So the challenge of the Indo-Europeans was to end the sacred sexual customs. And they did so through demonizing the worship practices of the Goddess religions, which then gave birth to taboos and shame surrounding women and sexuality.

***

It’s not hard to see that the Indo-Europeans were successful. The thought of women freely having sex with whomever they choose elicits words of shame like, whore, slut, prostitute, while men who engage in the same behavior are called studs. Women can’t enjoy sex too much (or risk being labeled nymphos). Women are more judged for having sex before marriage (girls should be virgins at their weddings, but boys are expected “to sow their wild oats”) and outside of marriage (cheating men can be forgiven, but cheating women will be forever shamed.)

***

Hearing this narrative of the predominant religions that once existed and comparing them to the major religions of today helped me understand that there is nothing natural about seeing God as a father. Seeing God as a father makes sense when we see the world through the lens of a patriarchal society. This view of the world is further upheld through religious texts that were written at a time when the Indo-Europeans sought to assert their superiority over the older Goddess religions.

Understanding this helped me to read the Old Testament with different eyes. The authors of the Old Testament were writing from a place of inadequacy. The religion that they were offering people of Goddess-worshipping societies did not appeal to them. Although the Goddess-worshipping civilizations were conquered, their hearts remained true to the religions that had shaped their world for several thousands years.

The writers of the Old Testament were writing for the purpose of redefining their current reality–a reality in which other, more established religions around them conflicted with their long-range goals of asserting widespread domination.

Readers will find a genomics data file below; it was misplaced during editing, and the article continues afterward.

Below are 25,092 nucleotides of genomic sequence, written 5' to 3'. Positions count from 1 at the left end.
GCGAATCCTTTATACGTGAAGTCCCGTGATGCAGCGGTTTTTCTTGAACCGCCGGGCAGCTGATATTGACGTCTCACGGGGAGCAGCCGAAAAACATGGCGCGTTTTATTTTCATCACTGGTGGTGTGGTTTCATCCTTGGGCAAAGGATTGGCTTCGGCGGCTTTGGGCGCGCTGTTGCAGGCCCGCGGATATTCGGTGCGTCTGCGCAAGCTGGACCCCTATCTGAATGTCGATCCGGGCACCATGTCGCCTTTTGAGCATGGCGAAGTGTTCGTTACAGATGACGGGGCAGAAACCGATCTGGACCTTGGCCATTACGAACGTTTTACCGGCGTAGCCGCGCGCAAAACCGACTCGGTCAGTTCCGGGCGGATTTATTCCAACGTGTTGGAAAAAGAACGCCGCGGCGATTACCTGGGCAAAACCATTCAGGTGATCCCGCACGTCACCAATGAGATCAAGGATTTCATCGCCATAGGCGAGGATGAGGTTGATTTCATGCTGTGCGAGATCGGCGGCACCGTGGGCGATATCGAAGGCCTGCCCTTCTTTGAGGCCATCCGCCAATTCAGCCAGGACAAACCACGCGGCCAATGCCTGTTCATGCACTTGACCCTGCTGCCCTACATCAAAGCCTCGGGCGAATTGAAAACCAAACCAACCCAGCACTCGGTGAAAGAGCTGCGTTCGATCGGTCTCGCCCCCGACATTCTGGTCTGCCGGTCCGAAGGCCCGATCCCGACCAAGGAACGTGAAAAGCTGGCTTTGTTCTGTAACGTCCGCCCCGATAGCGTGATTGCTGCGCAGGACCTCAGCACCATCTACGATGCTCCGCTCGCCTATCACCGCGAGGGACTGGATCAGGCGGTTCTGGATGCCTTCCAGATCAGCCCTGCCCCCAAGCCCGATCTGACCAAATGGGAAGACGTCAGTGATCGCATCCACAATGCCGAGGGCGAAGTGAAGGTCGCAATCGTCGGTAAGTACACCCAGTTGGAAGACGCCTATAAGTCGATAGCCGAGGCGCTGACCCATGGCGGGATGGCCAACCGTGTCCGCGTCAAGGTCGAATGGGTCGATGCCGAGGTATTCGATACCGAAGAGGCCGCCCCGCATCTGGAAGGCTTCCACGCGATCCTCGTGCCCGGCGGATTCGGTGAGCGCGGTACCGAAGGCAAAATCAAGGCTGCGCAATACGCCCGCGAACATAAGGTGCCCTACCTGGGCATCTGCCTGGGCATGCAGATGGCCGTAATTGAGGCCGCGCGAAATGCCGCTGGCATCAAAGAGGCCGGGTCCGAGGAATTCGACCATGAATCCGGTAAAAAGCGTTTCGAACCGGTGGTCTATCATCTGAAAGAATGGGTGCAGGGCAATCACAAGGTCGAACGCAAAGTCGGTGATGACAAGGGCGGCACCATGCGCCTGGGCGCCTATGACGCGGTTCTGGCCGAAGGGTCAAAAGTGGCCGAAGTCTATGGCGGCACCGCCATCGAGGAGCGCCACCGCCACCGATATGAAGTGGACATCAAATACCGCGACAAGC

They were writing to redefine “normal” and “natural.”

And they succeeded.

 

***

As a Christian, I say “God the Father, God the Son, God the Holy Spirit” in the liturgy.

But in my mind, I add, “God the Mother, God the Daughter, God the Holy Spirit.”

And when I say “God the Mother” to myself, I feel differently about my relationship with God. When I imagine God as a mother, I feel nurtured, accepted, and loved, regardless of my actions. When I imagine God as a father, I feel fearful and judged, like I must be on my best behavior. That I must put on a good show and not disappoint. (I should add here that my own father was nothing like this. I think my psyche hearkens to archetypal portrayal of fathers in our culture.)

Of course, God is neither man nor woman.

But how we imagine God makes a difference.

***

 

Other reading if this topic interests you:

  • Armstrong, Karen. (2004). A history of God: The 4,000 year quest of Judaism, Christianity, and Islam. 2nd ed. Gramercy Books: New York.
  • Stone, Merlin. (1976). When God was a woman. Harcourt Brace & Company: Orlando.